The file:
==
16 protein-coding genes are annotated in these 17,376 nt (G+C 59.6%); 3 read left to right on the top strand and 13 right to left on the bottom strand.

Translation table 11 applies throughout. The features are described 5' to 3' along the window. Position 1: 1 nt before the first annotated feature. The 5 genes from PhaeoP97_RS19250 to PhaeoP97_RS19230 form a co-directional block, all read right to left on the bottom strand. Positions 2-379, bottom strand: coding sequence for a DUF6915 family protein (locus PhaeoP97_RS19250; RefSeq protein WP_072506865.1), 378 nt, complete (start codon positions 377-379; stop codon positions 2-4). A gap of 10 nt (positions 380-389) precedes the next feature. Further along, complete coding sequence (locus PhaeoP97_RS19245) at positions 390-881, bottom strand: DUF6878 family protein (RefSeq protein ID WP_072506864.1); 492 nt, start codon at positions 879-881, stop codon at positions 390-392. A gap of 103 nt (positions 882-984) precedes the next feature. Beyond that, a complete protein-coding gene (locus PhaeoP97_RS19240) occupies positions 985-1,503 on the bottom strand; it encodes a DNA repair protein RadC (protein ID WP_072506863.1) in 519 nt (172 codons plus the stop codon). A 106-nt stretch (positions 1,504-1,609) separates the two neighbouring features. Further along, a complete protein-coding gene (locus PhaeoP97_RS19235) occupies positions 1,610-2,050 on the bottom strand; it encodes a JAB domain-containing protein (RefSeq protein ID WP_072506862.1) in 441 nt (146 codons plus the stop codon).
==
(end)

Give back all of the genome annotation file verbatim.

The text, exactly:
16 protein-coding genes are annotated in these 17,376 nt (G+C 59.6%); 3 read left to right on the top strand and 13 right to left on the bottom strand.

Translation table 11 applies throughout. The features are described 5' to 3' along the window. Position 1: 1 nt before the first annotated feature. The 5 genes from PhaeoP97_RS19250 to PhaeoP97_RS19230 form a co-directional block, all read right to left on the bottom strand. Positions 2-379, bottom strand: coding sequence for a DUF6915 family protein (locus PhaeoP97_RS19250; RefSeq protein WP_072506865.1), 378 nt, complete (start codon positions 377-379; stop codon positions 2-4). A gap of 10 nt (positions 380-389) precedes the next feature. Further along, complete coding sequence (locus PhaeoP97_RS19245) at positions 390-881, bottom strand: DUF6878 family protein (RefSeq protein ID WP_072506864.1); 492 nt, start codon at positions 879-881, stop codon at positions 390-392. A gap of 103 nt (positions 882-984) precedes the next feature. Beyond that, a complete protein-coding gene (locus PhaeoP97_RS19240) occupies positions 985-1,503 on the bottom strand; it encodes a DNA repair protein RadC (protein ID WP_072506863.1) in 519 nt (172 codons plus the stop codon). A 106-nt stretch (positions 1,504-1,609) separates the two neighbouring features. Further along, a complete protein-coding gene (locus PhaeoP97_RS19235) occupies positions 1,610-2,050 on the bottom strand; it encodes a JAB domain-containing protein (RefSeq protein ID WP_072506862.1) in 441 nt (146 codons plus the stop codon).